Some of the summer levees along the Wilson River were recently removed just prior to the recent storm in a location that is not hydrologically connected to the remaining project area. As a result of recent storms and extreme tides, this breached area is already showing promising response to tidal exchanges, resulting in widening and deepening of the reconnected channels. Although the south end of the bay tends to be dominated by freshwater during this time of year, as expected the return of brackish water in the spring and summer will bring about a change in vegetative cover to more of a saltwater marsh over much of the project area.
Within the remainder of the 521-acre portion of the project that will soon become subject to daily tidal inundation, TBE crews are finishing the removal of old fence posts, utility poles, and other man-made remnants. Prior to the final breaching of the remaining summer levees along the Trask and Wilson rivers, crews have to complete a “punch list” that includes final interconnections of ancient sloughs, removal of a few legacy tide gates and final filling of the remaining drainage ditches. TBE expects to begin final breaching this week. This will coincide well with a series of tides that are expected to remain below 7 feet elevation at high tide. TBE will work three crews day and night breaching the levees down to the final design height of 8 feet Mean Sea Level. As levees are removed, crews will also reconnect existing and ancient channels to the river and bay at depths that result in a positive gradient for runoff. Work will not occur in the water but the equipment will operate only when tide levels are below the work area. TBE expects the breaching to take four to five days.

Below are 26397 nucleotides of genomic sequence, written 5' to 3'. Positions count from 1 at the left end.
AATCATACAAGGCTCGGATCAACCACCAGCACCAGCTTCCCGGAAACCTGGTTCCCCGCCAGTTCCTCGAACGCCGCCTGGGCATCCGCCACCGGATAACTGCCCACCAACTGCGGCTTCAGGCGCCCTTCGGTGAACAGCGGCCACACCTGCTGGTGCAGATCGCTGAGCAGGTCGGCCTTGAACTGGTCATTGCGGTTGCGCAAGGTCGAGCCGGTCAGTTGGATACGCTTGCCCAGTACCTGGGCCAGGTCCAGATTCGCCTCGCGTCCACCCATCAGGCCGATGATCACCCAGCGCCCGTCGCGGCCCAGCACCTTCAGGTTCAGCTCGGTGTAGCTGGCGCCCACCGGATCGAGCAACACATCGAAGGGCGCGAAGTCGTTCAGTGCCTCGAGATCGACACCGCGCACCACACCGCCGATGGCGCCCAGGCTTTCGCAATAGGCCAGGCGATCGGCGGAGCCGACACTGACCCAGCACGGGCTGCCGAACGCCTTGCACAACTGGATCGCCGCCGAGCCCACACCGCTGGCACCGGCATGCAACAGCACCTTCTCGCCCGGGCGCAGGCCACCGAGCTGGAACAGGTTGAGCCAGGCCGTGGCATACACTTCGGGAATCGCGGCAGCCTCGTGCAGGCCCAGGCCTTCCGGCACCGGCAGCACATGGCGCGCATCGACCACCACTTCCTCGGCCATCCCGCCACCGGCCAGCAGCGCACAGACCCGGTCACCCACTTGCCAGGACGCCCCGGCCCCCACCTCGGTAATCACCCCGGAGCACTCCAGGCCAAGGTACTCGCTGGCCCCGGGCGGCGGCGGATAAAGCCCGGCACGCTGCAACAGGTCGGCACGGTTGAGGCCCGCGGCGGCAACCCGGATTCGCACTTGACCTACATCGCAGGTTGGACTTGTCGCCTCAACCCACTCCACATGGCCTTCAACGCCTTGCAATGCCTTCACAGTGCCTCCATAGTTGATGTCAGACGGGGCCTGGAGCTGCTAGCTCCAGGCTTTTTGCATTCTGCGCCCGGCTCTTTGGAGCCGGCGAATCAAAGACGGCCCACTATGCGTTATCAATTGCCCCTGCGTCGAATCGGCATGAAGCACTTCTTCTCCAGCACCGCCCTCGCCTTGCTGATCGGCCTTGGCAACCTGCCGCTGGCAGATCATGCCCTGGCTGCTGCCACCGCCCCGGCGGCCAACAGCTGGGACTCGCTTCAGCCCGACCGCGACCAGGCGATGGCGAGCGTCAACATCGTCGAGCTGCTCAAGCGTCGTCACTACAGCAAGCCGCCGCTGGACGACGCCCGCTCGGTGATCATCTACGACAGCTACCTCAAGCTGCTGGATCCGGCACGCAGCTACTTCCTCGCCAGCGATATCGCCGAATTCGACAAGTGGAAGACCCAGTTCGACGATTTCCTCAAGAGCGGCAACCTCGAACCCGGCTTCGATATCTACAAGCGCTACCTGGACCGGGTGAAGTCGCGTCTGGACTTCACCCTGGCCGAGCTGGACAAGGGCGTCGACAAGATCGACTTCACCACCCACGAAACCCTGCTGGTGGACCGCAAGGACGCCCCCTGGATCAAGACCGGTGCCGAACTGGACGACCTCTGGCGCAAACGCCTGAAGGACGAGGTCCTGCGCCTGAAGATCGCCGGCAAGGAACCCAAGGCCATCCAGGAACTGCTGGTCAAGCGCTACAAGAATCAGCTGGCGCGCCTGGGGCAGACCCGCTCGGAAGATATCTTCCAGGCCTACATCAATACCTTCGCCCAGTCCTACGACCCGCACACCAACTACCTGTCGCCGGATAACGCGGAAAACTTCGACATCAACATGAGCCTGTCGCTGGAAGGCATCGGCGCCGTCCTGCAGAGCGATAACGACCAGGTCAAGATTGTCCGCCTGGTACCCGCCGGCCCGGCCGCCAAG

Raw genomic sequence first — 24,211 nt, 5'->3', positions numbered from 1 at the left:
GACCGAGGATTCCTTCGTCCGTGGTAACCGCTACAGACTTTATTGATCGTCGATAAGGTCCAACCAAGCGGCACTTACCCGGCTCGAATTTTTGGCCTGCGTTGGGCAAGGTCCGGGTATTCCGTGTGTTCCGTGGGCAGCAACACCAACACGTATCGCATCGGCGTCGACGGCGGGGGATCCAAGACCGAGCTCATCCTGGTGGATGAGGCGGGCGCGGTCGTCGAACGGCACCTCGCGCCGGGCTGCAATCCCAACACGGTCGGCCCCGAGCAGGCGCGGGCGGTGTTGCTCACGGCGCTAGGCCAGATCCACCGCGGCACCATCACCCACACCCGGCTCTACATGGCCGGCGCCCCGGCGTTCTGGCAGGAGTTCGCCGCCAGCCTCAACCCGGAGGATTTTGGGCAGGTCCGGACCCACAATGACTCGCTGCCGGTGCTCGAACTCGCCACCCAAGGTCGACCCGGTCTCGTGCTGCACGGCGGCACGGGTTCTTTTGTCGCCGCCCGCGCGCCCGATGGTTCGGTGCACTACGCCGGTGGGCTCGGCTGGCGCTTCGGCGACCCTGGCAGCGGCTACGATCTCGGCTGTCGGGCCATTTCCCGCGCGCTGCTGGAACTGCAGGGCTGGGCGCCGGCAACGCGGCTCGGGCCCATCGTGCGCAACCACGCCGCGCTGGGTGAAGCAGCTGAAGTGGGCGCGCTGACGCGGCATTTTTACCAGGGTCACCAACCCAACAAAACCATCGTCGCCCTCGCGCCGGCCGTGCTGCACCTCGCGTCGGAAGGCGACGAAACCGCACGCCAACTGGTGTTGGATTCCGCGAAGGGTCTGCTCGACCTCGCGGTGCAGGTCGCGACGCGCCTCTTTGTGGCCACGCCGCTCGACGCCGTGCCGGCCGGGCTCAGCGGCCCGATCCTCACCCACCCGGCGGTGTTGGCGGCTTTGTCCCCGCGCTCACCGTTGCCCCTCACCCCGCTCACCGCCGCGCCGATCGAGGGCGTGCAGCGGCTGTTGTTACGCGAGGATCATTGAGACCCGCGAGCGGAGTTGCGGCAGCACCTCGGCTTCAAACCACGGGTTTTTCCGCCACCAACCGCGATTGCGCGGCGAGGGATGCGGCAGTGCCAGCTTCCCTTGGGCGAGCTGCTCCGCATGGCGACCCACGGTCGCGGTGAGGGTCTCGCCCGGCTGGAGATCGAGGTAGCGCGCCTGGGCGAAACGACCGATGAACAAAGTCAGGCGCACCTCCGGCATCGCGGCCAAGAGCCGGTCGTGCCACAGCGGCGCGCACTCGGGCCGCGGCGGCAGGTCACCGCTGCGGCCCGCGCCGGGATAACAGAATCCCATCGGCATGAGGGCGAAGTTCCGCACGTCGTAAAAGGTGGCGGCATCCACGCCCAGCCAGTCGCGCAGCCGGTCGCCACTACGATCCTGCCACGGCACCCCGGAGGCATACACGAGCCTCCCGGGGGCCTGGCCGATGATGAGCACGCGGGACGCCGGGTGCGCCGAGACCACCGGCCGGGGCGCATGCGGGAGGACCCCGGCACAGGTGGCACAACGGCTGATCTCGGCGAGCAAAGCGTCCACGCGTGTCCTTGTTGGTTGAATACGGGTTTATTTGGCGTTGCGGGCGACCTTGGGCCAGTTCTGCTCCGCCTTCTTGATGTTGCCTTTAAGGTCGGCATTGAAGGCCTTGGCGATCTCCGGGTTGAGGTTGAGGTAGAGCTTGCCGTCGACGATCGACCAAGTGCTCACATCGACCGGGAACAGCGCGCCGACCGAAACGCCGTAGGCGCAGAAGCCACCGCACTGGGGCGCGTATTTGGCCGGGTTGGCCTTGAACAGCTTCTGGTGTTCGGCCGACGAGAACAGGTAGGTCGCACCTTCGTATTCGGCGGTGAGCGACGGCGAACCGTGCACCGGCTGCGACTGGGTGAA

The removal of these levees is the project element that is expected to provide the most flood reduction. Work for 2016 is expected to be completed by mid-November. The remaining work scheduled for midsummer 2017 will be summarized in the next project update.